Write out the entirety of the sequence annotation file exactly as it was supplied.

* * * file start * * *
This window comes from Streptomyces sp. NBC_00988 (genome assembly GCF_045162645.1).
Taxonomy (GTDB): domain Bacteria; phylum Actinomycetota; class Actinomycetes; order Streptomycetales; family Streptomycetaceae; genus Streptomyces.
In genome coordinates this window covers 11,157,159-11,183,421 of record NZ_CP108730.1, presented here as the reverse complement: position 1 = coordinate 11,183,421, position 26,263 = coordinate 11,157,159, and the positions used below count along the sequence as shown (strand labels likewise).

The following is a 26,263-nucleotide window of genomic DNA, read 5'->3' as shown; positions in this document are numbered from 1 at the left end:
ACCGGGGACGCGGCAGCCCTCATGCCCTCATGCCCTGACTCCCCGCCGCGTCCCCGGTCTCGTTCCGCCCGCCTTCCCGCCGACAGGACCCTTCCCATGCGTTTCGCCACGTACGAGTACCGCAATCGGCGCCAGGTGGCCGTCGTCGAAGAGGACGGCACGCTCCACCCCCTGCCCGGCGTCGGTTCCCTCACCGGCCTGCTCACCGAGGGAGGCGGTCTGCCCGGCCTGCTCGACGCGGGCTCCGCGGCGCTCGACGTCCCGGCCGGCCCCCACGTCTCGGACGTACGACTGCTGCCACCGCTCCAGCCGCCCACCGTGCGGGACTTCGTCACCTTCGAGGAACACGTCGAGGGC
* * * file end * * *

This window comes from Streptomyces sp. NBC_00988 (genome assembly GCF_045162645.1).
Taxonomy (GTDB): domain Bacteria; phylum Actinomycetota; class Actinomycetes; order Streptomycetales; family Streptomycetaceae; genus Streptomyces.
In genome coordinates this window covers 11,157,159-11,183,421 of record NZ_CP108730.1, presented here as the reverse complement: position 1 = coordinate 11,183,421, position 26,263 = coordinate 11,157,159, and the positions used below count along the sequence as shown (strand labels likewise).

The following is a 26,263-nucleotide window of genomic DNA, read 5'->3' as shown; positions in this document are numbered from 1 at the left end:
ACCGGGGACGCGGCAGCCCTCATGCCCTCATGCCCTGACTCCCCGCCGCGTCCCCGGTCTCGTTCCGCCCGCCTTCCCGCCGACAGGACCCTTCCCATGCGTTTCGCCACGTACGAGTACCGCAATCGGCGCCAGGTGGCCGTCGTCGAAGAGGACGGCACGCTCCACCCCCTGCCCGGCGTCGGTTCCCTCACCGGCCTGCTCACCGAGGGAGGCGGTCTGCCCGGCCTGCTCGACGCGGGCTCCGCGGCGCTCGACGTCCCGGCCGGCCCCCACGTCTCGGACGTACGACTGCTGCCACCGCTCCAGCCGCCCACCGTGCGGGACTTCGTCACCTTCGAGGAACACGTCGAGGGC